Fibrinogen, the precursor of fibrin, is the coagulable protein in the blood plasma of vertebrates. Following vascular injury, fibrinogen is cleaved by thrombin to form fibrin which is the most abundant component of blood clots. Fibrinogen consists as a dimer of 3 pairs of non-identical chains FGA, FGB, and FGG that are cross-linked by disulfide bonds in their N-terminal segments. The molecule has 2 terminal D domains and one central E domain, all three domains are separated when fibrinogen is degradated by plasmin. Mutations in this gene lead to several disorders, including dysfibrinogenemia, afibrinogenemia, and renal amyloidosis.
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Protein Aliases: epididymis secretory sperm binding protein Li 78p; fibg; Fibrinogen alpha chain; Fibrinogen beta chain; Fibrinogen gamma chain; fibrinogen, A alpha polypeptide; fibrinogen, alpha polypeptide; fibrinogen, B beta polypeptide; fibrinogen, beta polypeptide; fibrinogen, gamma polypeptide; Fibrinopeptide A; Fibrinopeptide B; Liver regeneration-related protein LRRG036/LRRG043/LRRG189; MGC119422; MGC119423; MGC119425; testicular tissue protein Li 70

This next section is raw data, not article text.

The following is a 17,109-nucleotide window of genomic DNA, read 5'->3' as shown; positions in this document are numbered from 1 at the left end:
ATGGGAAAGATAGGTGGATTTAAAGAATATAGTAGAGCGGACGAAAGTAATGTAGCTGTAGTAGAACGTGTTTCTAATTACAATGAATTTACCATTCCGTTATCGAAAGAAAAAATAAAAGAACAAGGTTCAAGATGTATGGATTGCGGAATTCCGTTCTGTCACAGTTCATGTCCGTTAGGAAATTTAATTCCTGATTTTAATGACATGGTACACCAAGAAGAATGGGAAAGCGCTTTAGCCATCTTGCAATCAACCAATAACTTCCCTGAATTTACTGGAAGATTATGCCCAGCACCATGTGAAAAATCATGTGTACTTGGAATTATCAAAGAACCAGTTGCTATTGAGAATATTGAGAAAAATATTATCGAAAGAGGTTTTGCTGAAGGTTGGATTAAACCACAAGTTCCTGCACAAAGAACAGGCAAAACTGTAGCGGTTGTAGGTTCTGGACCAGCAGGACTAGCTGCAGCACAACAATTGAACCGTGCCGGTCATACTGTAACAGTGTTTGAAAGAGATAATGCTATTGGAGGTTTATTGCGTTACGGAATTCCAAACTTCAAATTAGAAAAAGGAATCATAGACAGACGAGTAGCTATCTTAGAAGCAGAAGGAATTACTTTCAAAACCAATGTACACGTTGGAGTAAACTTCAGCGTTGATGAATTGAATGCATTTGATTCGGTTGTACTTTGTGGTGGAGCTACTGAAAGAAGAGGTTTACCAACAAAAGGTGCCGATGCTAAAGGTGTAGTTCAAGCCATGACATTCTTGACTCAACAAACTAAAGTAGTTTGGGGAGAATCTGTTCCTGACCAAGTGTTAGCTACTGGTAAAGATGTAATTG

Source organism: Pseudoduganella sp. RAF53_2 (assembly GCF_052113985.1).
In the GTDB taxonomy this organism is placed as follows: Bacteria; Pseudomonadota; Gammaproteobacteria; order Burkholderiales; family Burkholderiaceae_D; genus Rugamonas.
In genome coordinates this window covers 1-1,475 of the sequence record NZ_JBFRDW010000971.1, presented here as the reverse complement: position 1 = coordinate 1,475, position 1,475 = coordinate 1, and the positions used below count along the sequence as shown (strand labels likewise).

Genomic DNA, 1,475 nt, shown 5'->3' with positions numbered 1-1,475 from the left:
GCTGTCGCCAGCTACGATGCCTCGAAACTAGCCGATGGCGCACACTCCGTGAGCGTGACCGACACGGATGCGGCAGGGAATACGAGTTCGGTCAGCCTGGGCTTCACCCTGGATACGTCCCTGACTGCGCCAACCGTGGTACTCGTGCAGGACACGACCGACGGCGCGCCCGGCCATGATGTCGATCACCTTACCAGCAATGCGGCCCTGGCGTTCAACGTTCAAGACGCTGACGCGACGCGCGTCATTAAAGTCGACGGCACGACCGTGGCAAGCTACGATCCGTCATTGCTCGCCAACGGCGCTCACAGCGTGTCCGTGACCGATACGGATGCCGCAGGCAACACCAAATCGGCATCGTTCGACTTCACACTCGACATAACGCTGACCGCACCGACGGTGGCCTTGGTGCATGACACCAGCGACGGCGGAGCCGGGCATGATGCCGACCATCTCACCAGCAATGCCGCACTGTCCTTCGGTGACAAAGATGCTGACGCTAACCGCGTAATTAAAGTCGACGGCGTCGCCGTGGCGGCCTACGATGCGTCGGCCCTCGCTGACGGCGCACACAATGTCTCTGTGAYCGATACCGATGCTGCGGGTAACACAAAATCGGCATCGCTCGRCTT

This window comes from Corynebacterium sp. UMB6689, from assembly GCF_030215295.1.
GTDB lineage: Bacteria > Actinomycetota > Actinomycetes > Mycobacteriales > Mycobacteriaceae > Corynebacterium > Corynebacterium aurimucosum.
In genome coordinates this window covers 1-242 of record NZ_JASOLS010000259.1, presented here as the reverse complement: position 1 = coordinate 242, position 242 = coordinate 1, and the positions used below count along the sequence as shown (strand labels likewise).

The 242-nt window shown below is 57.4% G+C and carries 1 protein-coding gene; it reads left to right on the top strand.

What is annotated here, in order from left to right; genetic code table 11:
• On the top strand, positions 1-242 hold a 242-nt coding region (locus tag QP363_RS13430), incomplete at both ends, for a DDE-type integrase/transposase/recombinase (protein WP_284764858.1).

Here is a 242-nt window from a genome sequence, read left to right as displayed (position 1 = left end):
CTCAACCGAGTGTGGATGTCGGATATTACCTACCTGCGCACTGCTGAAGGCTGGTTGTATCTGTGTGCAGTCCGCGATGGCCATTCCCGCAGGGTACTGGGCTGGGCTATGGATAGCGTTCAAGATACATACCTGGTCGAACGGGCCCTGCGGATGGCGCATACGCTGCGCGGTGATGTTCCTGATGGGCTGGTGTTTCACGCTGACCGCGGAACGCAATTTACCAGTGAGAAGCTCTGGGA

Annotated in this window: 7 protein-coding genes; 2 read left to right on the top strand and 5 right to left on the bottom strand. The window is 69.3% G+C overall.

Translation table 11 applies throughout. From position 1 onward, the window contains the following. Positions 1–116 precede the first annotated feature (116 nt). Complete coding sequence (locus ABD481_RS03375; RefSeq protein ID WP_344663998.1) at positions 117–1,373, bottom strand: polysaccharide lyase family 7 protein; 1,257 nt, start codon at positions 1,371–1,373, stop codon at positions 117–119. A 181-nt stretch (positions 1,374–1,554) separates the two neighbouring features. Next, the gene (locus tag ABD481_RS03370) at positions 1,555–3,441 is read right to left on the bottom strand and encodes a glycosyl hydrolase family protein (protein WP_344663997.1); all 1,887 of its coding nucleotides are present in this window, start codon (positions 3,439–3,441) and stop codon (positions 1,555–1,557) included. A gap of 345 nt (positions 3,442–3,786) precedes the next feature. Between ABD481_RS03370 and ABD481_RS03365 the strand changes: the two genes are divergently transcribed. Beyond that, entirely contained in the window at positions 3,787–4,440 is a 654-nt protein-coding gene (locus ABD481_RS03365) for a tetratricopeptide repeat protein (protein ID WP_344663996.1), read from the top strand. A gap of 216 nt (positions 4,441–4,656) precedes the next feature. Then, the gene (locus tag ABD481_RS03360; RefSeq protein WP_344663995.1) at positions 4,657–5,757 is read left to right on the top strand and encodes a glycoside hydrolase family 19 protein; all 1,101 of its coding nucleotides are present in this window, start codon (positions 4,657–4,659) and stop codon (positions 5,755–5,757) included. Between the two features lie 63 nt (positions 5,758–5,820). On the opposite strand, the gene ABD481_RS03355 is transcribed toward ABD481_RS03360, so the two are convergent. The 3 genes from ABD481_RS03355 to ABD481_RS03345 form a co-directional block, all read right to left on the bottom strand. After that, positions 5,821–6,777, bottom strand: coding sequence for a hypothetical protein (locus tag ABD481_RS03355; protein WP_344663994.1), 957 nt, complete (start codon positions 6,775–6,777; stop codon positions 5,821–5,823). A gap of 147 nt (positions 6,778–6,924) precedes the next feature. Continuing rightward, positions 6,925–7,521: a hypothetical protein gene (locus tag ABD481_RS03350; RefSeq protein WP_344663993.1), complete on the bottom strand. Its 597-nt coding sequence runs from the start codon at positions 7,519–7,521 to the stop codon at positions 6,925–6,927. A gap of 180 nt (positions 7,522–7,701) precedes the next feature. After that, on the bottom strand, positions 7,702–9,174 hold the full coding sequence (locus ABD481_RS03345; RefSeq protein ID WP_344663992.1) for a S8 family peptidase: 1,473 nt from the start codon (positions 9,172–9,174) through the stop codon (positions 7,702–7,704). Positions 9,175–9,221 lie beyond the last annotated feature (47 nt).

Gene Aliases: Ab1-181; Ab1-216; Ac1-581; Ac1873; Fba5e; FGA; FGB; FGG; Fib2; HEL-S-78p; PRO2061
Molecular Function: intercellular signal molecule